It is a great opportunity for me to expand my art career by supporting emerging artists and arts workers, as was done for me by my mentors and supporters. I would not have the career I have had without someone believing in me and supporting me, so it is fantastic that I can return this support as a curator – or as I like to call myself a facilitator and people collector.

107 is the perfect launch pad and a safe place to take risks and experiment. The staff have been extremely professional and have been teaching me many things. The space is a very professional space and the location is amazing. Redfern is the best place to exhibit contemporary and gritty Aboriginal work.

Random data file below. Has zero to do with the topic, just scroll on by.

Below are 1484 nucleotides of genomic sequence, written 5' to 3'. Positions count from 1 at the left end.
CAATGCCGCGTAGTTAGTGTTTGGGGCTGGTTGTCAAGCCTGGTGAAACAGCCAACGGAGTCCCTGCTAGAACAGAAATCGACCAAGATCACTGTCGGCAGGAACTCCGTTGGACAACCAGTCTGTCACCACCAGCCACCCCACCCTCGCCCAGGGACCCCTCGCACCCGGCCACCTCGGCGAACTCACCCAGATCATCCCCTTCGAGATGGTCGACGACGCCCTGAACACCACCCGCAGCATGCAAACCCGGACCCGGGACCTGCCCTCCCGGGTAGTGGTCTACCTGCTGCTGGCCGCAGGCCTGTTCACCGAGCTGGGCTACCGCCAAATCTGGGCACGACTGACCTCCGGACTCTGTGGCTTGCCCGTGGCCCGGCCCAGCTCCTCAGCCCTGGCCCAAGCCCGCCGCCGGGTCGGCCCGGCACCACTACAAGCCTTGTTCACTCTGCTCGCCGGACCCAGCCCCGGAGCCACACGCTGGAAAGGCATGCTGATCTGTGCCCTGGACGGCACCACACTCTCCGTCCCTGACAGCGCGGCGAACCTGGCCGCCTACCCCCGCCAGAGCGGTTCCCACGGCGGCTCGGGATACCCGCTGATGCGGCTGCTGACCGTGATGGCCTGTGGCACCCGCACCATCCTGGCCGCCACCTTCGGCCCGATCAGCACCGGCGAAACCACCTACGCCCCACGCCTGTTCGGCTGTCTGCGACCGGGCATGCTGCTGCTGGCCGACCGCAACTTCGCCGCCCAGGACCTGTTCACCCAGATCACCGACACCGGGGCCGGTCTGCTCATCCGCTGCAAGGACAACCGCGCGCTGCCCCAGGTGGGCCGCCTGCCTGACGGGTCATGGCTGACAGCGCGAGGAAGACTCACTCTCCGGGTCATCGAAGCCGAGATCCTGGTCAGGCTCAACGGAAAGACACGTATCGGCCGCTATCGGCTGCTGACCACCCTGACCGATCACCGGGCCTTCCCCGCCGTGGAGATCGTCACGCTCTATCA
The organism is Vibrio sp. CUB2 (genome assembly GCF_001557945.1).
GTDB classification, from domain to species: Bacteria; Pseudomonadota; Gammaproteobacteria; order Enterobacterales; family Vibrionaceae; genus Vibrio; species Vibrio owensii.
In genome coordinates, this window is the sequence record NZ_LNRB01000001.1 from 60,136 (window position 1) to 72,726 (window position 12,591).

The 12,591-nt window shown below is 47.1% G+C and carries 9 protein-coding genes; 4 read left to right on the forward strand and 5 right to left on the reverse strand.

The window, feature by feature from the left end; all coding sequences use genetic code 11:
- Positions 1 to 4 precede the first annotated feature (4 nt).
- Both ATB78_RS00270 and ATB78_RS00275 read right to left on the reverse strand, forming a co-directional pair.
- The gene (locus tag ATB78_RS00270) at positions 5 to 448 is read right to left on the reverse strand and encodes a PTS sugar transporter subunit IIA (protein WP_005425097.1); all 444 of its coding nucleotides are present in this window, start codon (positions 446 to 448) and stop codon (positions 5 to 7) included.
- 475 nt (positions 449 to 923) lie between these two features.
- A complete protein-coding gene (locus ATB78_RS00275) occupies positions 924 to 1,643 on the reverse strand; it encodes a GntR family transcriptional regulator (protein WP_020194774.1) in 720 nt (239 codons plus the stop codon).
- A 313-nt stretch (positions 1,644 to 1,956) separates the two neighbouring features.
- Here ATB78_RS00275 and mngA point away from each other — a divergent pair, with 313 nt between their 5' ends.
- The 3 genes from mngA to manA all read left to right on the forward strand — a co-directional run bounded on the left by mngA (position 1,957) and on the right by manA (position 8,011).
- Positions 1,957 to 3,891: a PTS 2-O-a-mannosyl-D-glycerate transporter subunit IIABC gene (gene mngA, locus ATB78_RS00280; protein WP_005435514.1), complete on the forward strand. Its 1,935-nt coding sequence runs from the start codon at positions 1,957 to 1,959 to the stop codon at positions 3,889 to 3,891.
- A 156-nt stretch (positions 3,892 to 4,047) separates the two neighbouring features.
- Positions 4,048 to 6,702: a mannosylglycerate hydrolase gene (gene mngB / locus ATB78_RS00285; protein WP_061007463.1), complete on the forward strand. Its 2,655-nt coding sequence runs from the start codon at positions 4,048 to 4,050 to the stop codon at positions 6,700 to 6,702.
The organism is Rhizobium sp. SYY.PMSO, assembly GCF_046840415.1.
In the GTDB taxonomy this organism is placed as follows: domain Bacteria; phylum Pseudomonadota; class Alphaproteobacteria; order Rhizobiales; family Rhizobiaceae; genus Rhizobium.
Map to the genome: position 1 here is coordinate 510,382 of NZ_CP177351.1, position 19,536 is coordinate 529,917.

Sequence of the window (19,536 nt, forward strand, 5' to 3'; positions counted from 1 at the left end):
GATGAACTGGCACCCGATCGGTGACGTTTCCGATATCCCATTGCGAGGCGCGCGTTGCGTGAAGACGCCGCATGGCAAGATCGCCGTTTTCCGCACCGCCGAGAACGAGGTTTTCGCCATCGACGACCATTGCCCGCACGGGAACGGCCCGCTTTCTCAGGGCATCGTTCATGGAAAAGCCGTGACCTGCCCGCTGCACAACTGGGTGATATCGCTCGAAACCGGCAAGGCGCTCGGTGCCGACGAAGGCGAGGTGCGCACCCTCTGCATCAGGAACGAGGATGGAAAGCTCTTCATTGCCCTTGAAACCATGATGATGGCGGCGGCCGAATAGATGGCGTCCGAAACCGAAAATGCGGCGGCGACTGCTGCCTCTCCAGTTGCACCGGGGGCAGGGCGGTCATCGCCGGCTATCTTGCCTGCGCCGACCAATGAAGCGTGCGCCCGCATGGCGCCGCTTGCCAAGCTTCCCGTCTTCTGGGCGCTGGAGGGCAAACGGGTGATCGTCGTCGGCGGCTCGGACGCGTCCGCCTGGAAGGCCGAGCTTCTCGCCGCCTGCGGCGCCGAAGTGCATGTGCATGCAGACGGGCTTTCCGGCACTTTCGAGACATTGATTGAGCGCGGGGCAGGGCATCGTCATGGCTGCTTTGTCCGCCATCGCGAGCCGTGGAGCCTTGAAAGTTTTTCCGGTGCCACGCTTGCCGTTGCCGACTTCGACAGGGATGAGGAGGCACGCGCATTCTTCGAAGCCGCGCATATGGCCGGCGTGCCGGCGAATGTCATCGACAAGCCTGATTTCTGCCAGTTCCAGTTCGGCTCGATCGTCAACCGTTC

What was your curatorial approach to the Blak Mirror exhibition?

I consider myself a facilitator rather than a curator. I feel curating is a highly specialised skill which I do not yet possess. Opportunities like 107 help develop my skills with experience.

I am a collector of people. My approach is to choose the people first, and the work follows. I choose people who live their politics and solidarity. I also focus on emerging artists in hope to propel their careers to the next level. I choose artists who seduce people with their visual aesthetic then punch the audience in the face with their artist statements.

Still from Talking to a brick wall, Nicole Monks (2016), to be exhibited as part of Blak Mirror.

What do you hope people get out of it?